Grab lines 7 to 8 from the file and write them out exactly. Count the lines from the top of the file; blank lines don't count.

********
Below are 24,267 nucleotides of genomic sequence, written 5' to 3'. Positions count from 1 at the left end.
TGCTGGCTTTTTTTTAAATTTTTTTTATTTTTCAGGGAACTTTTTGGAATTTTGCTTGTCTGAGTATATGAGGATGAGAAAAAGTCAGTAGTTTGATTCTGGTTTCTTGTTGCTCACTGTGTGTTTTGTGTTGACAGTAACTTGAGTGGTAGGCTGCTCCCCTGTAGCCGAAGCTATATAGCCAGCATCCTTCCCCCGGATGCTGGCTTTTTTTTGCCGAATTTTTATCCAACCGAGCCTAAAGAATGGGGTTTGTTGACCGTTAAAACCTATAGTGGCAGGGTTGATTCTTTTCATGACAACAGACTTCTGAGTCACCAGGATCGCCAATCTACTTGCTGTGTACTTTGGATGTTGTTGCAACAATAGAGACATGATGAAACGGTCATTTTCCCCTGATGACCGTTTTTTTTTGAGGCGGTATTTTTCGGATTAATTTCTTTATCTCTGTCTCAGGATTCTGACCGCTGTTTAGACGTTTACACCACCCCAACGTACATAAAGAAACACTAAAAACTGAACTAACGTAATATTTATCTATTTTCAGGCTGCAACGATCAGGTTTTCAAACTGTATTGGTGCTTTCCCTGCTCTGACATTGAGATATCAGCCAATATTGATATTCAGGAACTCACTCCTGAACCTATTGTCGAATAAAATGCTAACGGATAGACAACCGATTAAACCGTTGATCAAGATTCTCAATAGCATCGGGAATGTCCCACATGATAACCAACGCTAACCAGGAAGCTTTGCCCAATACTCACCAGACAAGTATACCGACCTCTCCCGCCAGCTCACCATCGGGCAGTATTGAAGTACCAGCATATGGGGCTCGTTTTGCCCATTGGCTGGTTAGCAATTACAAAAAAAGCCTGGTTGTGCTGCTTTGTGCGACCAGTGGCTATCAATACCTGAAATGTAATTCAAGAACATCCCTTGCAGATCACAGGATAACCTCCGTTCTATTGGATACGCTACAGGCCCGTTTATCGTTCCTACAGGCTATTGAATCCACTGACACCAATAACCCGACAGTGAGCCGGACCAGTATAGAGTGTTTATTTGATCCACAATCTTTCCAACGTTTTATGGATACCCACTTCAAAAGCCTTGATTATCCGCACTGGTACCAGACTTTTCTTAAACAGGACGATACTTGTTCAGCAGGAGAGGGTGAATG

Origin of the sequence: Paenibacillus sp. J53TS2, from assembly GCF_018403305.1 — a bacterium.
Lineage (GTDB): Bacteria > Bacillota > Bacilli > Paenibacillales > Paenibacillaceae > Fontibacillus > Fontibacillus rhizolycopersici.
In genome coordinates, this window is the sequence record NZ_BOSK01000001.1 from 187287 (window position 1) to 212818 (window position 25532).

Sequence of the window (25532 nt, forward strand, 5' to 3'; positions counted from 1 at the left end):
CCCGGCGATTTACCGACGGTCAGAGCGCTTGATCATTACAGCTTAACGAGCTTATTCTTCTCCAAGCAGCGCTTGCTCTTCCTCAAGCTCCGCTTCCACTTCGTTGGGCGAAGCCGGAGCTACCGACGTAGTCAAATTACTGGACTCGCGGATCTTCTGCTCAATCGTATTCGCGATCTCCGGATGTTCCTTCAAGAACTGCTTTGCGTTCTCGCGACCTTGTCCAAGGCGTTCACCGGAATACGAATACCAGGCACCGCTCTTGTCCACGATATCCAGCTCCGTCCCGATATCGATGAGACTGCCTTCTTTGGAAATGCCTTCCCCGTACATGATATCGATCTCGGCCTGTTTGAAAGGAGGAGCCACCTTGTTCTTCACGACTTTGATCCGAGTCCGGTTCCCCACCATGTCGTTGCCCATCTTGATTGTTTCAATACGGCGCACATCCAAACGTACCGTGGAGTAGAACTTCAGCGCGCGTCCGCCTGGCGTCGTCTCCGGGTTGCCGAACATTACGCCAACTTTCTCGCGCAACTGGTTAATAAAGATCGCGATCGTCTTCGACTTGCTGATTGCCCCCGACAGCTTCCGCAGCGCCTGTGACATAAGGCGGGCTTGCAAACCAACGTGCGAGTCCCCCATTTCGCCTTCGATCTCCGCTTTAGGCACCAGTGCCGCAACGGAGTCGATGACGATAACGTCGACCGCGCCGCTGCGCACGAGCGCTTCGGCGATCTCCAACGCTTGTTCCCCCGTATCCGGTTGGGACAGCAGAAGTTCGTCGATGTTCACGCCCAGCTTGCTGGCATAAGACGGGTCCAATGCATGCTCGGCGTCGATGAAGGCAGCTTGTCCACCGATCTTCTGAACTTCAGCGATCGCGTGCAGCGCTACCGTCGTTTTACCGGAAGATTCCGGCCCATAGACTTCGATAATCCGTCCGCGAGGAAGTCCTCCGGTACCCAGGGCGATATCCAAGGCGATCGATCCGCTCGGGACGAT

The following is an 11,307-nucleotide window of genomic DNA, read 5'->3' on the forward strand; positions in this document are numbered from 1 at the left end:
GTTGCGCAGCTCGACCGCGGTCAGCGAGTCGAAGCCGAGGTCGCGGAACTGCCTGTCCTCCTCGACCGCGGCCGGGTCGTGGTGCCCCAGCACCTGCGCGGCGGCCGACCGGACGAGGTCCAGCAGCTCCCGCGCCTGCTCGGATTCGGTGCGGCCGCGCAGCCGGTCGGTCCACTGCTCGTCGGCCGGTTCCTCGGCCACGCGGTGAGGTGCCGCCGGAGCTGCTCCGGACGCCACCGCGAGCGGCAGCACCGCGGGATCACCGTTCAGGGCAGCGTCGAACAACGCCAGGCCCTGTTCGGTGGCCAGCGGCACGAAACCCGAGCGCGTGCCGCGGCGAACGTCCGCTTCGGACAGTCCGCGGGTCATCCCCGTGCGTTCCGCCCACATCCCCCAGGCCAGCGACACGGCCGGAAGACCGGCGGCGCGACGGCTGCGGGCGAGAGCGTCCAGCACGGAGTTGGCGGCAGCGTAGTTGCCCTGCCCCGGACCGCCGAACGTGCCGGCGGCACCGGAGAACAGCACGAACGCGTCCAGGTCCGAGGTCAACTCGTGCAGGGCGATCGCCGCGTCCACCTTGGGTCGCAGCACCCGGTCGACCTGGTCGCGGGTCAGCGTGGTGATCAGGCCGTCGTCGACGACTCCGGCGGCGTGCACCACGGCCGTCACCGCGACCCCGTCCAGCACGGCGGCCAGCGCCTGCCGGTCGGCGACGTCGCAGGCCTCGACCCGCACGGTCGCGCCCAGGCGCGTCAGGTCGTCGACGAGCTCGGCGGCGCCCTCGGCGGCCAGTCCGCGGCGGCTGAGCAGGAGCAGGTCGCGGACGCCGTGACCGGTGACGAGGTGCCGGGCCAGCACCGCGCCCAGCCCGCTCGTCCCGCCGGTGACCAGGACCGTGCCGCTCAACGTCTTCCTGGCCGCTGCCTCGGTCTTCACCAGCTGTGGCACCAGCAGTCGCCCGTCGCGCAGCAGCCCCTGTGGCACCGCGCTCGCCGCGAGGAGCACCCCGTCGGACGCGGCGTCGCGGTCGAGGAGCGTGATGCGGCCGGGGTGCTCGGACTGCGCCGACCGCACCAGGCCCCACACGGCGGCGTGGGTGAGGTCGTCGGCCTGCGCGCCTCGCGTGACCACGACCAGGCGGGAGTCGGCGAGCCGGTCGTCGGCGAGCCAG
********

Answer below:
CCCGGCGATTTACCGACGGTCAGAGCGCTTGATCATTACAGCTTAACGAGCTTATTCTTCTCCAAGCAGCGCTTGCTCTTCCTCAAGCTCCGCTTCCACTTCGTTGGGCGAAGCCGGAGCTACCGACGTAGTCAAATTACTGGACTCGCGGATCTTCTGCTCAATCGTATTCGCGATCTCCGGATGTTCCTTCAAGAACTGCTTTGCGTTCTCGCGACCTTGTCCAAGGCGTTCACCGGAATACGAATACCAGGCACCGCTCTTGTCCACGATATCCAGCTCCGTCCCGATATCGATGAGACTGCCTTCTTTGGAAATGCCTTCCCCGTACATGATATCGATCTCGGCCTGTTTGAAAGGAGGAGCCACCTTGTTCTTCACGACTTTGATCCGAGTCCGGTTCCCCACCATGTCGTTGCCCATCTTGATTGTTTCAATACGGCGCACATCCAAACGTACCGTGGAGTAGAACTTCAGCGCGCGTCCGCCTGGCGTCGTCTCCGGGTTGCCGAACATTACGCCAACTTTCTCGCGCAACTGGTTAATAAAGATCGCGATCGTCTTCGACTTGCTGATTGCCCCCGACAGCTTCCGCAGCGCCTGTGACATAAGGCGGGCTTGCAAACCAACGTGCGAGTCCCCCATTTCGCCTTCGATCTCCGCTTTAGGCACCAGTGCCGCAACGGAGTCGATGACGATAACGTCGACCGCGCCGCTGCGCACGAGCGCTTCGGCGATCTCCAACGCTTGTTCCCCCGTATCCGGTTGGGACAGCAGAAGTTCGTCGATGTTCACGCCCAGCTTGCTGGCATAAGACGGGTCCAATGCATGCTCGGCGTCGATGAAGGCAGCTTGTCCACCGATCTTCTGAACTTCAGCGATCGCGTGCAGCGCTACCGTCGTTTTACCGGAAGATTCCGGCCCATAGACTTCGATAATCCGTCCGCGAGGAAGTCCTCCGGTACCCAGGGCGATATCCAAGGCGATCGATCCGCTCGGGACGAT

The following is an 11,307-nucleotide window of genomic DNA, read 5'->3' on the forward strand; positions in this document are numbered from 1 at the left end: